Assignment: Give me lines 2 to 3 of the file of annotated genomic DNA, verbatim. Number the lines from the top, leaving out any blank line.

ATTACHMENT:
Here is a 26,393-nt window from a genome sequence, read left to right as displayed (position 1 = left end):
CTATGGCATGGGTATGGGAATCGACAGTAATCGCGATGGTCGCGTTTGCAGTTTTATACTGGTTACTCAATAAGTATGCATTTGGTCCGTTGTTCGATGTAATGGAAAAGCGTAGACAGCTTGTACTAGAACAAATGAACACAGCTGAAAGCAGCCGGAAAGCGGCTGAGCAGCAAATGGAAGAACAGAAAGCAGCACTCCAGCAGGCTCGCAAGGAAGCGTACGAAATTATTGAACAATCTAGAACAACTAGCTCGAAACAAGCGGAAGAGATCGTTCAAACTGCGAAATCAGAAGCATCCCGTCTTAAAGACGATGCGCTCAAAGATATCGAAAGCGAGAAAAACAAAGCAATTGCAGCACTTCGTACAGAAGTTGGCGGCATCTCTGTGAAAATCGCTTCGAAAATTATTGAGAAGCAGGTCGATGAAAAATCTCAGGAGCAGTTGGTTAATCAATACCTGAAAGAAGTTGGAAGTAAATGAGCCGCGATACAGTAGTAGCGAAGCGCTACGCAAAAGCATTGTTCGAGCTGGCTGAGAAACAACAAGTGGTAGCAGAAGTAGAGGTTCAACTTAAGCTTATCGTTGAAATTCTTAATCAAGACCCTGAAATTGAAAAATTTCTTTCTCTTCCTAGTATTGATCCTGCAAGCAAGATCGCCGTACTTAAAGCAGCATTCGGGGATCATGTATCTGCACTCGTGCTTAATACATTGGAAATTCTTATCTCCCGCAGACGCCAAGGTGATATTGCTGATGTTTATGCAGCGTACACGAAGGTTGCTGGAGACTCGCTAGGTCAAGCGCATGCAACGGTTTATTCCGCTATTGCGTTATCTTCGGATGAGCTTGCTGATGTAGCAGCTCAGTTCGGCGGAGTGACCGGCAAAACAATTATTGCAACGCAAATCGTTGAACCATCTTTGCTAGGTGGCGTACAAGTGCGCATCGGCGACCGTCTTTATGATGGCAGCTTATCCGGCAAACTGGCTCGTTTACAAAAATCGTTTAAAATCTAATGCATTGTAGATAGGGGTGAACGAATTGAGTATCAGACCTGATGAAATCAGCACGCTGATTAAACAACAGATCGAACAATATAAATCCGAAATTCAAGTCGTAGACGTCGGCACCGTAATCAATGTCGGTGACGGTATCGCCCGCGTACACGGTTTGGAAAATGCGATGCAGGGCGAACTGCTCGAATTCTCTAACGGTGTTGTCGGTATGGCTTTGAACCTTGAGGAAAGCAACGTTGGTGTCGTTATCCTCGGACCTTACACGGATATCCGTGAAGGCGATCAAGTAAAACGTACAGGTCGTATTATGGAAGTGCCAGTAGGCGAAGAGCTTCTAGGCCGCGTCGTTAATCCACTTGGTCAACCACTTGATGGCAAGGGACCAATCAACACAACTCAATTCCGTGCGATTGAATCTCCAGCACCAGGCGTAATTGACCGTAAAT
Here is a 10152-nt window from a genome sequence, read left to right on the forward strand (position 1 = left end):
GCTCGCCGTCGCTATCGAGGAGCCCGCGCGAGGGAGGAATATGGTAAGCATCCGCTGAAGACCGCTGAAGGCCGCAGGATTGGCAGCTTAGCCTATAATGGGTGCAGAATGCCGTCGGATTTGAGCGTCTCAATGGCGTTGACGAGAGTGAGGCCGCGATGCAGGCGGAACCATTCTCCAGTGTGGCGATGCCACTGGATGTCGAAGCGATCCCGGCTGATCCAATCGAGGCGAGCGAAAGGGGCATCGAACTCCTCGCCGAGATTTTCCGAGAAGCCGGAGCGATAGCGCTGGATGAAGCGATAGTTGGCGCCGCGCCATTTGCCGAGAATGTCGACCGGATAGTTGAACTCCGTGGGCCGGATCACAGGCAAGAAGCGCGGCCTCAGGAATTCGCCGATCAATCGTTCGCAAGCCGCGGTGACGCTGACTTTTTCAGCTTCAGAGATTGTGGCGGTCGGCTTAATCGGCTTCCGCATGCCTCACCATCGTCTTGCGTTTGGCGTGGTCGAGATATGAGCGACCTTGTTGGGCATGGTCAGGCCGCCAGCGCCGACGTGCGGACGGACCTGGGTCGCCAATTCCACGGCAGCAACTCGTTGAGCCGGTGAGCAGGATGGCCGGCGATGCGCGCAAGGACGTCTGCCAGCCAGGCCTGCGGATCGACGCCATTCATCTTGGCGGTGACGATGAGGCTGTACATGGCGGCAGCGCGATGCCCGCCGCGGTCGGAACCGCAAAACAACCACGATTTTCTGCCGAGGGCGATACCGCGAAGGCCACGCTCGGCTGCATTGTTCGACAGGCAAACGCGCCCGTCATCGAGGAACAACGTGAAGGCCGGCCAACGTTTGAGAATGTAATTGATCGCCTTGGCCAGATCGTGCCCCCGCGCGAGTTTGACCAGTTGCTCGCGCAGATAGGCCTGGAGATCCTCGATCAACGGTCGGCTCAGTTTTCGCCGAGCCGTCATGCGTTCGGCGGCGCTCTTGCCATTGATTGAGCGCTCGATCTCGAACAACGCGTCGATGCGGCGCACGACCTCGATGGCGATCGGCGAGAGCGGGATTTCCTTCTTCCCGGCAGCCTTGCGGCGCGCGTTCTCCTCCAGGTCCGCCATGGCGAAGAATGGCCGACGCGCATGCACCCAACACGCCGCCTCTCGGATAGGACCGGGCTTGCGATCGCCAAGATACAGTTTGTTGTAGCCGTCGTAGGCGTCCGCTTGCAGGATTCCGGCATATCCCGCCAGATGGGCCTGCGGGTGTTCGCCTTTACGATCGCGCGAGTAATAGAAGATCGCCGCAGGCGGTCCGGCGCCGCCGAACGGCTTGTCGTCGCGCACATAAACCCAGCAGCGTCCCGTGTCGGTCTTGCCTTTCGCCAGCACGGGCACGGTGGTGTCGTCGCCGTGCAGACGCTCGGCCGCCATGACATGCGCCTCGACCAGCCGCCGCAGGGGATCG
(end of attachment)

CTATGGCATGGGTATGGGAATCGACAGTAATCGCGATGGTCGCGTTTGCAGTTTTATACTGGTTACTCAATAAGTATGCATTTGGTCCGTTGTTCGATGTAATGGAAAAGCGTAGACAGCTTGTACTAGAACAAATGAACACAGCTGAAAGCAGCCGGAAAGCGGCTGAGCAGCAAATGGAAGAACAGAAAGCAGCACTCCAGCAGGCTCGCAAGGAAGCGTACGAAATTATTGAACAATCTAGAACAACTAGCTCGAAACAAGCGGAAGAGATCGTTCAAACTGCGAAATCAGAAGCATCCCGTCTTAAAGACGATGCGCTCAAAGATATCGAAAGCGAGAAAAACAAAGCAATTGCAGCACTTCGTACAGAAGTTGGCGGCATCTCTGTGAAAATCGCTTCGAAAATTATTGAGAAGCAGGTCGATGAAAAATCTCAGGAGCAGTTGGTTAATCAATACCTGAAAGAAGTTGGAAGTAAATGAGCCGCGATACAGTAGTAGCGAAGCGCTACGCAAAAGCATTGTTCGAGCTGGCTGAGAAACAACAAGTGGTAGCAGAAGTAGAGGTTCAACTTAAGCTTATCGTTGAAATTCTTAATCAAGACCCTGAAATTGAAAAATTTCTTTCTCTTCCTAGTATTGATCCTGCAAGCAAGATCGCCGTACTTAAAGCAGCATTCGGGGATCATGTATCTGCACTCGTGCTTAATACATTGGAAATTCTTATCTCCCGCAGACGCCAAGGTGATATTGCTGATGTTTATGCAGCGTACACGAAGGTTGCTGGAGACTCGCTAGGTCAAGCGCATGCAACGGTTTATTCCGCTATTGCGTTATCTTCGGATGAGCTTGCTGATGTAGCAGCTCAGTTCGGCGGAGTGACCGGCAAAACAATTATTGCAACGCAAATCGTTGAACCATCTTTGCTAGGTGGCGTACAAGTGCGCATCGGCGACCGTCTTTATGATGGCAGCTTATCCGGCAAACTGGCTCGTTTACAAAAATCGTTTAAAATCTAATGCATTGTAGATAGGGGTGAACGAATTGAGTATCAGACCTGATGAAATCAGCACGCTGATTAAACAACAGATCGAACAATATAAATCCGAAATTCAAGTCGTAGACGTCGGCACCGTAATCAATGTCGGTGACGGTATCGCCCGCGTACACGGTTTGGAAAATGCGATGCAGGGCGAACTGCTCGAATTCTCTAACGGTGTTGTCGGTATGGCTTTGAACCTTGAGGAAAGCAACGTTGGTGTCGTTATCCTCGGACCTTACACGGATATCCGTGAAGGCGATCAAGTAAAACGTACAGGTCGTATTATGGAAGTGCCAGTAGGCGAAGAGCTTCTAGGCCGCGTCGTTAATCCACTTGGTCAACCACTTGATGGCAAGGGACCAATCAACACAACTCAATTCCGTGCGATTGAATCTCCAGCACCAGGCGTAATTGACCGTAAAT
Here is a 10152-nt window from a genome sequence, read left to right on the forward strand (position 1 = left end):